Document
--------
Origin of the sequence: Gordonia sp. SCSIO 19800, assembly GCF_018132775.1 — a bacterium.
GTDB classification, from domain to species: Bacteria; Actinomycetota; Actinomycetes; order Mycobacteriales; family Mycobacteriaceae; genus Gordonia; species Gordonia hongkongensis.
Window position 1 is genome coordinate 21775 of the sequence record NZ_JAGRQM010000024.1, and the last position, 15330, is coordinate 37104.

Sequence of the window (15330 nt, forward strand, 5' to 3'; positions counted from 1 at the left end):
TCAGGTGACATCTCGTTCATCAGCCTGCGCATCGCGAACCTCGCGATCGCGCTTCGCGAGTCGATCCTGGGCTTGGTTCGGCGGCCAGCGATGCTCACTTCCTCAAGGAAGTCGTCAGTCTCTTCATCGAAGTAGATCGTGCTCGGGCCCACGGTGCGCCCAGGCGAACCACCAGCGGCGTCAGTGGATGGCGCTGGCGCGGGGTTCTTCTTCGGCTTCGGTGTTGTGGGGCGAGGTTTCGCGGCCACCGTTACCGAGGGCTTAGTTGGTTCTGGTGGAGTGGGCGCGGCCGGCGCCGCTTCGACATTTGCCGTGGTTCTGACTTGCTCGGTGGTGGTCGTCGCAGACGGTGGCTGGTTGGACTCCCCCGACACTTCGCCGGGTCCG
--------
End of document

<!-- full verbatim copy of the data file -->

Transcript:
Origin of the sequence: Gordonia sp. SCSIO 19800, assembly GCF_018132775.1 — a bacterium.
GTDB classification, from domain to species: Bacteria; Actinomycetota; Actinomycetes; order Mycobacteriales; family Mycobacteriaceae; genus Gordonia; species Gordonia hongkongensis.
Window position 1 is genome coordinate 21775 of the sequence record NZ_JAGRQM010000024.1, and the last position, 15330, is coordinate 37104.

Sequence of the window (15330 nt, forward strand, 5' to 3'; positions counted from 1 at the left end):
TCAGGTGACATCTCGTTCATCAGCCTGCGCATCGCGAACCTCGCGATCGCGCTTCGCGAGTCGATCCTGGGCTTGGTTCGGCGGCCAGCGATGCTCACTTCCTCAAGGAAGTCGTCAGTCTCTTCATCGAAGTAGATCGTGCTCGGGCCCACGGTGCGCCCAGGCGAACCACCAGCGGCGTCAGTGGATGGCGCTGGCGCGGGGTTCTTCTTCGGCTTCGGTGTTGTGGGGCGAGGTTTCGCGGCCACCGTTACCGAGGGCTTAGTTGGTTCTGGTGGAGTGGGCGCGGCCGGCGCCGCTTCGACATTTGCCGTGGTTCTGACTTGCTCGGTGGTGGTCGTCGCAGACGGTGGCTGGTTGGACTCCCCCGACACTTCGCCGGGTCCG